With real time data, brands and agencies are able to see the reduction of their carbon footprint as a result of changes made to the production process, such as reduction in travel or switching to renewables. This, in turn, educates and drives behavioural and operational change within agencies and organisations.
Within the industry, there are initiatives such as Green The Bid in the United States, and AdGreen and AdNetZero in the United Kingdom that have created frameworks for carbon emission measurements and calculators to create a full picture of the carbon emissions produced by the advertising industry. Adtech firm Good-loop, which launched an ethical ad-tracker this year, found that a typical online campaign emits 5.4 tonnes of carbon dioxide in the UK.
While these initiatives have increased global participation, and with AdGreen and AdNetZero starting to receive global interest and recognition, there is currently no single repository of consolidated global data on carbon emissions for the advertising industry.
With increased participation and unfiltered contributions from the whole industry, measurements will continue to be refined, and the industry will be able to harness the power of shared data to avoid repeating missteps.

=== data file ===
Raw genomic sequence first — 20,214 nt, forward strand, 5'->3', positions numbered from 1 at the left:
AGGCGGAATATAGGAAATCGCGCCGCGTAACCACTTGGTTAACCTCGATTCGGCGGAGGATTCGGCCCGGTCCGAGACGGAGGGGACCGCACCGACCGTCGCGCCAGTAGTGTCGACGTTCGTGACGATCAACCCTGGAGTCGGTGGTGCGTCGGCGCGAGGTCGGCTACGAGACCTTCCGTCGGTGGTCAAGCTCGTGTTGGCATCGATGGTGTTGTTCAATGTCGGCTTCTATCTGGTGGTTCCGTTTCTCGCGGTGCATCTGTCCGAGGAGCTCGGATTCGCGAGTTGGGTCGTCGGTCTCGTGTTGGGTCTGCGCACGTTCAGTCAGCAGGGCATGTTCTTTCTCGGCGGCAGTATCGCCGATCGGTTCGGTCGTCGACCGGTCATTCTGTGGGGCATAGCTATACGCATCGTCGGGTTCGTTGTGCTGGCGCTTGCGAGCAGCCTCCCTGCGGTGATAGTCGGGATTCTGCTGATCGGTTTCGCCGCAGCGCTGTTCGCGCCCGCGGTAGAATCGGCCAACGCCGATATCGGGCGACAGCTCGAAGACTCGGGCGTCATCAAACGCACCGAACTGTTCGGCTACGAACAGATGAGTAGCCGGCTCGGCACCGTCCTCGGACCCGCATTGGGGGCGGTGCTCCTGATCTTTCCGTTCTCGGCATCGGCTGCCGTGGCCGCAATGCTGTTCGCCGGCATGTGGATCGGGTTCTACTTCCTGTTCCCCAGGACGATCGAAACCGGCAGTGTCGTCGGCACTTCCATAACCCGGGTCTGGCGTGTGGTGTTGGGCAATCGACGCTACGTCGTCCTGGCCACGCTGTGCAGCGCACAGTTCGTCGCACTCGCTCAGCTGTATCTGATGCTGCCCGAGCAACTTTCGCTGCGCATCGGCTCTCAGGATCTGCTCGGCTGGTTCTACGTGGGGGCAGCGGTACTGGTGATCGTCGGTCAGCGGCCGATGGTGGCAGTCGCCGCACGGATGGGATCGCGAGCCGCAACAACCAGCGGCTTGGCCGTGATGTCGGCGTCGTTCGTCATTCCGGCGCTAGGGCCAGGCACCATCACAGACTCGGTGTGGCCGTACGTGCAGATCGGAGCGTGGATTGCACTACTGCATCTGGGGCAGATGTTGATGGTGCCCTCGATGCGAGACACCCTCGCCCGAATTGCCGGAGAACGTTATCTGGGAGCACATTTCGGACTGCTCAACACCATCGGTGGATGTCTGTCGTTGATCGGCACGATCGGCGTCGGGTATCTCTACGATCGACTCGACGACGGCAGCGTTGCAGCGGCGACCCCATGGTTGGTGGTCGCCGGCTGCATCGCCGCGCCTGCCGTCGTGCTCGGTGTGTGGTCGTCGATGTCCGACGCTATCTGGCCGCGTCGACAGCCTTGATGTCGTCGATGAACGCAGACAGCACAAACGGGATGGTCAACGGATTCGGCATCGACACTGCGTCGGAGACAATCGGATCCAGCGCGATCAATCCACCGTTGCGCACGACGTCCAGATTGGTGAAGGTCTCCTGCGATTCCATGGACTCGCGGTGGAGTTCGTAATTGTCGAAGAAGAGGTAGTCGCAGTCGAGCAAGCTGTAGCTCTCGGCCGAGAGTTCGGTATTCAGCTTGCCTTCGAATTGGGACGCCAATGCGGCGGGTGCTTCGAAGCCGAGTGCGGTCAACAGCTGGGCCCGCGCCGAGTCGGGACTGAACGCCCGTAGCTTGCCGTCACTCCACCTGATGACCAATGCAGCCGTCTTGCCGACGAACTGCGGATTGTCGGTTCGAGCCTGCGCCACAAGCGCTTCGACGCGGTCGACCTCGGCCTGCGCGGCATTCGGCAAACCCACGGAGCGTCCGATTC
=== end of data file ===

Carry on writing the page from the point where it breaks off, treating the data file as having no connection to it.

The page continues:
As the world went into lockdown in 2020, and social and economic activities came to a standstill, there was a staggering drop of 6.4% in carbon emissions on a global scale. As part of the global decline in carbon emissions, Malaysia, for example, witnessed a 9.7% decrease in carbon emissions during the pandemic. Surprisingly, even if this reduction was sustained, it still wouldn’t be enough to keep us under the 1.5 degree cap required to avoid catastrophic repercussions, and so there is still much work to be done.
With Covid-19 restrictions and lockdowns, the advertising industry has seen how travel and overhead costs shrunk, therefore yielding immediate financial savings, while providing significant reductions in carbon emissions. In other words, brands and agencies have witnessed a key period that has pushed marketers to operate more efficiently.
However, as borders begin to reopen, the decrease we have seen in carbon emissions is likely not going to last. That is precisely why the advertising industry, which traditionally involves extensive traveling, needs to reflect on how it has thus far adapted to the pandemic, and how this adaptability has decreased carbon emissions and, more crucially, how to build on that momentum.
Workarounds like remote video villages, drop kits to people’s homes, and technologies to support virtual production have all meant that we are now able to do so much more without the necessity of multiple people travelling to a remote location. By choosing domestic shooting locations, and splitting teams into on-site and remote functions, the move toward sustainability more than pays for itself.